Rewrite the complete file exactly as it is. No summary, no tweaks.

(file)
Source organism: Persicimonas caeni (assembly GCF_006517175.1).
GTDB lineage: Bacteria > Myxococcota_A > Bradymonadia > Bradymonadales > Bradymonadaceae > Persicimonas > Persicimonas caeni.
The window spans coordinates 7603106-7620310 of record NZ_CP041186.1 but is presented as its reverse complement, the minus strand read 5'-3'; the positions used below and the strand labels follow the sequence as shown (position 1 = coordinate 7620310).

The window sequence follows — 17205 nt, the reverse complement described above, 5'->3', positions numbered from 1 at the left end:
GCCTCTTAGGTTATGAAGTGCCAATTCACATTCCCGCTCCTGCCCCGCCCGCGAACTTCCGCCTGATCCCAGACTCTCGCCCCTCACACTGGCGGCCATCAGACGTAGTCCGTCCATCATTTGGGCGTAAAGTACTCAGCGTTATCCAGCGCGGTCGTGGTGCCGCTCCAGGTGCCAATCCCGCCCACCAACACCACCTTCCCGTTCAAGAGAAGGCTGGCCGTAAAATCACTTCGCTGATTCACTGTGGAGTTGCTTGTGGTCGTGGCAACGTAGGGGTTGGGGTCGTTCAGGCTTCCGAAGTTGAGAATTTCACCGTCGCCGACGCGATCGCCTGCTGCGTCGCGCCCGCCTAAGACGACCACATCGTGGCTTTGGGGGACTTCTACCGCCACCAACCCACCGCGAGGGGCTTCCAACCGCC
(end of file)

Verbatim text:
Source organism: Persicimonas caeni (assembly GCF_006517175.1).
GTDB lineage: Bacteria > Myxococcota_A > Bradymonadia > Bradymonadales > Bradymonadaceae > Persicimonas > Persicimonas caeni.
The window spans coordinates 7603106-7620310 of record NZ_CP041186.1 but is presented as its reverse complement, the minus strand read 5'-3'; the positions used below and the strand labels follow the sequence as shown (position 1 = coordinate 7620310).

The window sequence follows — 17205 nt, the reverse complement described above, 5'->3', positions numbered from 1 at the left end:
GCCTCTTAGGTTATGAAGTGCCAATTCACATTCCCGCTCCTGCCCCGCCCGCGAACTTCCGCCTGATCCCAGACTCTCGCCCCTCACACTGGCGGCCATCAGACGTAGTCCGTCCATCATTTGGGCGTAAAGTACTCAGCGTTATCCAGCGCGGTCGTGGTGCCGCTCCAGGTGCCAATCCCGCCCACCAACACCACCTTCCCGTTCAAGAGAAGGCTGGCCGTAAAATCACTTCGCTGATTCACTGTGGAGTTGCTTGTGGTCGTGGCAACGTAGGGGTTGGGGTCGTTCAGGCTTCCGAAGTTGAGAATTTCACCGTCGCCGACGCGATCGCCTGCTGCGTCGCGCCCGCCTAAGACGACCACATCGTGGCTTTGGGGGACTTCTACCGCCACCAACCCACCGCGAGGGGCTTCCAACCGCC